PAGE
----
The most common organ transplanted is the kidney, which unlike the liver and heart, can be donated from either a deceased or living donor. Live donors - usually relatives -can lead a fully active life with one kidney. Recipients generally have End State Renal Disease (ESRD) which means that both of their kidneys have failed.
Life expectancy on dialysis can vary depending on the patient's age, other medical conditions and how well the patient follows his or her treatment plan. Average life expectancy on dialysis is 5 to10 years; however, many patients have lived well on dialysis for 20 or even 30 years.
In 1972 the Social Security Act granted comprehensive coverage under Medicare to virtually anyone diagnosed with kidney failure, regardless of age or income.
The average person with failed kidneys remains on the transplant waitlist for 3 to 5 years. In the meantime, they're hooked up to dialysis machines several times a week at an annual cost of approximately $75,000. Kidney transplant surgeries typically pay for themselves within one to three years because the need for dialysis is eliminated by the new kidney.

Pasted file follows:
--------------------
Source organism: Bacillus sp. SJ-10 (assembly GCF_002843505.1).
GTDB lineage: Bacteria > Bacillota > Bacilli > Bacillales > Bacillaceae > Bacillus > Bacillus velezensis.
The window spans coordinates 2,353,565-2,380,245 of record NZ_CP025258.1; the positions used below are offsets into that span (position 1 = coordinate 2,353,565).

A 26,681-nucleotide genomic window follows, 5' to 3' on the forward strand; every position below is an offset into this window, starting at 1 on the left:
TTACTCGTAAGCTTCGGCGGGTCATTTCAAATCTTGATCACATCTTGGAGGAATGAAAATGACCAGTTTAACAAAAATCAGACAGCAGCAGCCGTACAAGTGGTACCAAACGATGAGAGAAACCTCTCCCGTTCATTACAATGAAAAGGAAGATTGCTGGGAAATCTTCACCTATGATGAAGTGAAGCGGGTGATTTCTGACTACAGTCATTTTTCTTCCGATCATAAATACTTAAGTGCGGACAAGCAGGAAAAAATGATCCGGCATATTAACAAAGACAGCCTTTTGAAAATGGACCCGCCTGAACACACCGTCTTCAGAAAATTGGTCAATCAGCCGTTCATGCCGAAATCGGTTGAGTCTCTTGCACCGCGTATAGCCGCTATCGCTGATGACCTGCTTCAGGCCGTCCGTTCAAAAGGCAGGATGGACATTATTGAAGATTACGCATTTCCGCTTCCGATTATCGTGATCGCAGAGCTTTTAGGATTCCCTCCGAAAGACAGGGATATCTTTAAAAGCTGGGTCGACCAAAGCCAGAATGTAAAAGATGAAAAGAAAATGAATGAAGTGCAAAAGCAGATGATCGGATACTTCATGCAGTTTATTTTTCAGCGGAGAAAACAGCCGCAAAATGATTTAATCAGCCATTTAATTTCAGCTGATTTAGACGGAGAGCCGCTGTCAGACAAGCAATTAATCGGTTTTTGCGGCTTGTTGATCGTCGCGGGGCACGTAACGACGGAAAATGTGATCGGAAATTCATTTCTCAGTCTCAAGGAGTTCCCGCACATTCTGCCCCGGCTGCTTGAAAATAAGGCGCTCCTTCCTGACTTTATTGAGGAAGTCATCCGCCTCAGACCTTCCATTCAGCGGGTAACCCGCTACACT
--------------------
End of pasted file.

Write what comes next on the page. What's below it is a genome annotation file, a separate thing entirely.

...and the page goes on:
With approximately 400,000 Americans relying on kidney dialysis, taxpayers spend more than $20 billion a year to increase each patient's life an average of three years. Kidney failure disproportionately afflicts minorities and the dispossessed, including prisoners, who rely on Medicare and Medicaid. As of 2010, the US continues to have one of the industrialized world's highest mortality rates for dialysis care.
Two corporate chains that dominate the dialysis-care system are consistently profitable, together making about $2 billion in operating profits a year. One of these, DaVita HealthCare Partners, agreed to pay $350 million to settle criminal and civil anti-kickback investigations and plans to end joint ventures with kidney doctors involving 28 dialysis clinics.
Opt-in or Opt-out?